Identification of the same factor V gene mutation in 47 out of 50 thrombosis-prone families with inherited resistance to activated protein C
Research output: Contribution to journal › Article
Resistance to activated protein C (APC) is the most prevalent inherited cause of venous thrombosis. The APC resistance phenotype is associated with a single point mutation in the factor V gene, changing Arg506 in the APC cleavage site to a Gln. We have investigated 50 Swedish families with inherited APC resistance for this mutation and found it to be present in 47 of them. Perfect cosegregation between a low APC ratio and the presence of mutation was seen in 40 families. In seven families, the co-segregation was not perfect as 12 out of 57 APC-resistant family members were found to lack the mutation. Moreover, in three families with APC resistance, the factor V gene mutation was not found, suggesting another still unidentified cause of inherited APC resistance. Of 308 investigated families members, 146 were normal, 144 heterozygotes, and 18 homozygotes for the factor V gene mutation and there were significant differences in thrombosis-free survival curves between these groups. By age 33 yr, 8% of normals, 20% of heterozygotes, and 40% of homozygotes had had manifestation of venous thrombosis.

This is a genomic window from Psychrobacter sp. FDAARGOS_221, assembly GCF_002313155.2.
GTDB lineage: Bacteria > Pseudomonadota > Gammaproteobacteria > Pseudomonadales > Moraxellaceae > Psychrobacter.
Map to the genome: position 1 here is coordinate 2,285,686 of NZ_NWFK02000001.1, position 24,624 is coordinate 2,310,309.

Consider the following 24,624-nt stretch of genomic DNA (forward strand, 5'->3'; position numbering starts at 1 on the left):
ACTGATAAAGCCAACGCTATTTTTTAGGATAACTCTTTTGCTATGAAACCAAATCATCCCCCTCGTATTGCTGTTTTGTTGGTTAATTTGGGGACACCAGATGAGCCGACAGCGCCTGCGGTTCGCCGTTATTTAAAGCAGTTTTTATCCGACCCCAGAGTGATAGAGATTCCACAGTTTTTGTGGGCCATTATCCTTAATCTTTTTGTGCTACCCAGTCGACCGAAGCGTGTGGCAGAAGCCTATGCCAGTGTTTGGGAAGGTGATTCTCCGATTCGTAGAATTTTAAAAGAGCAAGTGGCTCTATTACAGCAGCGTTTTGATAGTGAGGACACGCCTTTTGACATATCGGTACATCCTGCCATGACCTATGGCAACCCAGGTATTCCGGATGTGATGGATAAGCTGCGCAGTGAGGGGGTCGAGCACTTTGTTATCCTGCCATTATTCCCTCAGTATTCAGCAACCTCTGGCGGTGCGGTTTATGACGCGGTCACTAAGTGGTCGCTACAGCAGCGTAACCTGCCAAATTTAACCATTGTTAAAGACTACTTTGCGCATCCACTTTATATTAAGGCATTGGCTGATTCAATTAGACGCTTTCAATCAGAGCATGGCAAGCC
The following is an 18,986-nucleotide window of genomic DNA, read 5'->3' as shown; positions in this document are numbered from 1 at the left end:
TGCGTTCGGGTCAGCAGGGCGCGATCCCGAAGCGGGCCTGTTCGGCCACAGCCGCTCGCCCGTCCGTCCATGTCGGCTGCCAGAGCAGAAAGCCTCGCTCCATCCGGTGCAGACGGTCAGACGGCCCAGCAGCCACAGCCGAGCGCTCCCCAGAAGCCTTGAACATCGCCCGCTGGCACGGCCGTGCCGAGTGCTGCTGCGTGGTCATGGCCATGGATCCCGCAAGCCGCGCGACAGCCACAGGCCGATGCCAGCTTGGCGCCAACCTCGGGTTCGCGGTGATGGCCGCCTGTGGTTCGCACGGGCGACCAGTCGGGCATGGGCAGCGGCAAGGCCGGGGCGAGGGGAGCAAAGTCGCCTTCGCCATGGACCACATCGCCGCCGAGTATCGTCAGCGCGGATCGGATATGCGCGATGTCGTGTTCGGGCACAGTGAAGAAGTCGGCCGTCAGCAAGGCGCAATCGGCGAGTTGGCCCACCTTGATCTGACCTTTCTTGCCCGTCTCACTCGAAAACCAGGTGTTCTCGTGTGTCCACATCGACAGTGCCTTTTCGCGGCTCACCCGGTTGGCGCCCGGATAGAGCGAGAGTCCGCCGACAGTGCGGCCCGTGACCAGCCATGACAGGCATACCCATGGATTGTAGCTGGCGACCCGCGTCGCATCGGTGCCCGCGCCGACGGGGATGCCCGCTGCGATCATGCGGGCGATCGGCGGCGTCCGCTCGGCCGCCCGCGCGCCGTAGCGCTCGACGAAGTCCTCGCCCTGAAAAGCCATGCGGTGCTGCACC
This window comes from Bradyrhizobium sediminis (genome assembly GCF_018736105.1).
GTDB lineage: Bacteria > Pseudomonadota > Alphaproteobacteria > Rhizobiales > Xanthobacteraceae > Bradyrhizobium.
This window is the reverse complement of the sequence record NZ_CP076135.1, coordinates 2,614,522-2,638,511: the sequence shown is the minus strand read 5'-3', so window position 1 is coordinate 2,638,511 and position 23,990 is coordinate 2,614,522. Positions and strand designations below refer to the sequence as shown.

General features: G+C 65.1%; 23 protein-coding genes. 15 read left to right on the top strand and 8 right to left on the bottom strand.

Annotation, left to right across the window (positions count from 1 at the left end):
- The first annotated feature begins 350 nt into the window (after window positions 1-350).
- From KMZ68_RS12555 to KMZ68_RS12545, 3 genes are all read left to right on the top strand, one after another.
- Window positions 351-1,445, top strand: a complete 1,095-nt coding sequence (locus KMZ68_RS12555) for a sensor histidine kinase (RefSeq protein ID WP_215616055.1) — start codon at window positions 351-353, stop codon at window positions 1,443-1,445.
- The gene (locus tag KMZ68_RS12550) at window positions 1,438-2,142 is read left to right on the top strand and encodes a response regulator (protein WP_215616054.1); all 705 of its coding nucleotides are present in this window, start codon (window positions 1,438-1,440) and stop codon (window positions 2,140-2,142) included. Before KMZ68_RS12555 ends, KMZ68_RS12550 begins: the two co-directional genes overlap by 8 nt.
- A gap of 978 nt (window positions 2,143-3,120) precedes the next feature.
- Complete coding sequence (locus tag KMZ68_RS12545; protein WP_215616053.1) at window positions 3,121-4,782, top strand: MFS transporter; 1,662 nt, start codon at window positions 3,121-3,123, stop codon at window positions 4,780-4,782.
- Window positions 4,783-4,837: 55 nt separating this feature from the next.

|Research areas and keywords||
Subject classification (UKÄ) – MANDATORY
|Number of pages||4|
|Journal||Journal of Clinical Investigation|
|Publication status||Published - 1994 Dec|